A ‘refugee’ beams life into cancer research

When Sora Fallaha completed her medical analysis bachelor’s degree in Jordan, a postgraduate degree in medical science loomed as the obvious next step for the gifted young student. However, that next step wasn’t an easy step.

To understand why is to understand her heritage. Her father had moved from Syria to Jordan at the age of 18 to pursue a successful career in computers and information technology. There he met his beloved wife and they raised four children in a nurturing environment in Jordan. Civil war in Syria would later tear the family apart.

Sora was born, grew up, studied and lived in Jordan, but Sora — true to her ancestry – carried a Syrian passport. This proved a major hurdle when she approached teaching hospitals to gain the experience that was required in order for her to study a Master’s degree abroad.

“I even paid to work so I could get the required experience. However, still for many hospitals, this was not accepted,” she says.

An alternative avenue of opportunity opened up for Sora when she spoke with Griffith representatives at an international universities expo in Jordan, and by July 2012 she was enrolled to study a Master of Medical Research (Biomedical Science) on Griffith‘s Gold Coast campus.

“Griffith gave me a new life. It made me feel alive,” she says.

By the end of 2012, however, conflict in Syria had escalated and her father’s ability to provide financial support for her studies in Australia had been diverted in part to support his family in Syria. Sora sought out and secured a scholarship from Griffith to cover the second semester of her Master’s degree and her strong performance and high GPA was recognised with the Academic Excellence Award of 2012-2013 by Vice Chancellor, Professor Ian O’Connor. She also supported herself by working as a research assistant at the School of Medical Science.

When she completed a Master of Medical Research in mid-2013, her academic attentions turned to a PhD at Griffith.

“My parents have never stopped motivating me to persevere and follow my dreams, yet financially their main priority at this time was helping family members flee crisis-ridden Syria.” Self-sufficient Sora applied successfully for a PhD scholarship to further her education and ingrained herself in the Griffith Science community through the support of many scientists like Professor Mark Forwood and Professor Nigel McMillan.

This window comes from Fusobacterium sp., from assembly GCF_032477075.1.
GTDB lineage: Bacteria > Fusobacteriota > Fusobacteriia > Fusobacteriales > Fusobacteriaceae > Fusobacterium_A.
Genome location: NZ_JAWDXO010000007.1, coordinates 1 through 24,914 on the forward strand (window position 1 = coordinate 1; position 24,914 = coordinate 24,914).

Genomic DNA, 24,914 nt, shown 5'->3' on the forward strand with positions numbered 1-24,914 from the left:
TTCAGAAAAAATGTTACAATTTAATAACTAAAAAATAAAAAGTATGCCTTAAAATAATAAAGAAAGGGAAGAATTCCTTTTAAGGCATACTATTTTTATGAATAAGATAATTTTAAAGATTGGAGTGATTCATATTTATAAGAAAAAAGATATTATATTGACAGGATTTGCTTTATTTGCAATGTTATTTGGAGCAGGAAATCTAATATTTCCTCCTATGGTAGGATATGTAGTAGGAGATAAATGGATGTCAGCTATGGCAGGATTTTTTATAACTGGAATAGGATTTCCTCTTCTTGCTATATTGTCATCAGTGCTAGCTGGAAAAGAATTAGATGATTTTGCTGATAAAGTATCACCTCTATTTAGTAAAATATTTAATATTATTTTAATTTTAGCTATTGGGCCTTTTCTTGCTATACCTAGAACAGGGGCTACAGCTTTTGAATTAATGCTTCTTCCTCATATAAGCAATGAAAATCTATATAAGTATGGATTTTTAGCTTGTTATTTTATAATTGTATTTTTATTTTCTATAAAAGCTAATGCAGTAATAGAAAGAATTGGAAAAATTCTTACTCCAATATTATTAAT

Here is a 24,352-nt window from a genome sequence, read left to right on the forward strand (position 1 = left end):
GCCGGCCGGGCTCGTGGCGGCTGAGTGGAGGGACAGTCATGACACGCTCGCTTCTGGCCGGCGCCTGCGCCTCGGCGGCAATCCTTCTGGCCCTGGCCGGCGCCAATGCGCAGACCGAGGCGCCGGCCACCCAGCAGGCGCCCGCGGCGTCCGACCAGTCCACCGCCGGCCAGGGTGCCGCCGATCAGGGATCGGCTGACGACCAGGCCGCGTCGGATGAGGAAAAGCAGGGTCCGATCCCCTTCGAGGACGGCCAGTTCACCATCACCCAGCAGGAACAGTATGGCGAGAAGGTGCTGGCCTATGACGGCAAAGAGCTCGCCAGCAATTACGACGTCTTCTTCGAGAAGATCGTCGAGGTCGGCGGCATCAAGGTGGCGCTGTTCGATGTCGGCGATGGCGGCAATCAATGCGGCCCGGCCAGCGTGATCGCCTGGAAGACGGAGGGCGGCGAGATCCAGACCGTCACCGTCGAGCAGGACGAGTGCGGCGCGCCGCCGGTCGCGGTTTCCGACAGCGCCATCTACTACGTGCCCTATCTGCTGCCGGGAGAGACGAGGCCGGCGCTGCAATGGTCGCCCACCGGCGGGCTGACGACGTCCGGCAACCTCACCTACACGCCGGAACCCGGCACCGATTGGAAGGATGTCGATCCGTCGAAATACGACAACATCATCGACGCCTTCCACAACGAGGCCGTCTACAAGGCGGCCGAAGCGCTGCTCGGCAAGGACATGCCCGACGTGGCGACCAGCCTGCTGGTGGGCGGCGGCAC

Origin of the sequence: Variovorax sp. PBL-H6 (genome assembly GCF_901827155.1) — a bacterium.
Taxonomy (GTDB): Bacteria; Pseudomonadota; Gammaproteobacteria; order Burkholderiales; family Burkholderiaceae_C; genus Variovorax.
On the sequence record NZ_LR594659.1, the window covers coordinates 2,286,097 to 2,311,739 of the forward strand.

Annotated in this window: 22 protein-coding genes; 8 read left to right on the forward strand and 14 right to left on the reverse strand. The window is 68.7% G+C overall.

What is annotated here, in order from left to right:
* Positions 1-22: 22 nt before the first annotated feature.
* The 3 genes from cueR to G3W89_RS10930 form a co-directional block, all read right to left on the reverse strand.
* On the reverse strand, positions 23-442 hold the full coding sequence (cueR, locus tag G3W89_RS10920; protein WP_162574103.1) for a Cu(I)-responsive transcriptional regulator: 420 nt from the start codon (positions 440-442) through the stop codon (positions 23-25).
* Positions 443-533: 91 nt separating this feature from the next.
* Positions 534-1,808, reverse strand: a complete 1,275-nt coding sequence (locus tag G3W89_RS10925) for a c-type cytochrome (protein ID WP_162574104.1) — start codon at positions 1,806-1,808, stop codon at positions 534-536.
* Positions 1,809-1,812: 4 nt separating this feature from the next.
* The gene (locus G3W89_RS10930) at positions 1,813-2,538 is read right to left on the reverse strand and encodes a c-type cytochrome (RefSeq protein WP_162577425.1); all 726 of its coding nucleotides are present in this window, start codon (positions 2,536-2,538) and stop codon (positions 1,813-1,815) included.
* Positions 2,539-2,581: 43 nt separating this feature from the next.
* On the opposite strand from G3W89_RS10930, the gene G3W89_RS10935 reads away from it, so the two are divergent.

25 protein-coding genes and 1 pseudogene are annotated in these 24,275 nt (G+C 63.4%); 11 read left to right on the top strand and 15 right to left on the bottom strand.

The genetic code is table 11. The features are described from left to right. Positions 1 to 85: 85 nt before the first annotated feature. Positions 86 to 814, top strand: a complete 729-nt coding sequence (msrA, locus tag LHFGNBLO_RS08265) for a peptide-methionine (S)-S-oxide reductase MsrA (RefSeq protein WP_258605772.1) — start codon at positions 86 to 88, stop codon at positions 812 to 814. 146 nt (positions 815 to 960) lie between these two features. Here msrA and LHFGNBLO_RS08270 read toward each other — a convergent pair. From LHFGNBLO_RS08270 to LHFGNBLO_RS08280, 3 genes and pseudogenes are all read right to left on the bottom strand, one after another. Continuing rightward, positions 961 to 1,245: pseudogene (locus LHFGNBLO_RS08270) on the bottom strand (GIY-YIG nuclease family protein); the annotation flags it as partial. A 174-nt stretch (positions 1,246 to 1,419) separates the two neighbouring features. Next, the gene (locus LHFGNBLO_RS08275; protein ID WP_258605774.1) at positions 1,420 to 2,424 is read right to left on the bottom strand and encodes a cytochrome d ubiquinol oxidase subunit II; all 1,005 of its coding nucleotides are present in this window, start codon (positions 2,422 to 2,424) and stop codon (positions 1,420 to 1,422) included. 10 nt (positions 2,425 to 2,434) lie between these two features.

“Griffith has been a haven during times of hell, a home in a foreign place, a place that warms my heart and looks after me,” Sora (27) says.

However, while her life and ambitions were progressing, life was increasingly a struggle for her parents and siblings back in Jordan to where more than 2.5 million Syrian refugees had fled.

“The climate had changed and incidents of racism were getting worse. Whenever I went back I felt like I was being treated unfairly and unwanted as the country had more refugees than they could take. Even though I am not a refugee I am always treated as one.”

Curiosity had been replaced by caution. While her two brothers would ultimately feel the need to leave Jordan’s suffocating environment for Europe, eventually seeking asylum in Sweden, Sora resolutely chose not to apply for refugee status in Australia as that could have altered her family’s visitation rights temporarily. For her, this was simply not an option.

“Refugees are beautiful people who have been through a tough time and are seeking a better life. But refugees are treated differently. If I applied for refugee status, my family would not be able to visit (while the application is being processed). My father has been here three times to see me and I didn’t want to lose that.

“During the last two years (in Australia), I’ve noticed a serious change here. The compliments have dried up towards covered women and people coming from crises countries such as Syria. And that has raised a concern about my future in this country. However, at Griffith I feel safe from discrimination and anti-racial behaviour.”

Despite everything, Sora has flourished in the university environment. In June, she submitted her PhD after a three-and-a-half-year research project aimed at replacing chemotherapy with targeted therapeutic treatments that improve the quality of life for cervical cancer patients.

“Cancer research is a very challenging area but I have worked with some of the leading cancer researchers in Queensland, contributing to high impact research,” says Sora whose research has been recognised and published in a high-impact Journal in her field.

She is currently working on publishing more peer-reviewed articles. “My ultimate goal on the academic level is to develop therapeutic approaches to help cancer patients across the world”.

Sora’s ambitions and future directions do not stop here. “I am looking into mentoring others in similar circumstances including refugees, locals, Indigenous Australians and international students alike. I am a big believer in paying it forward.”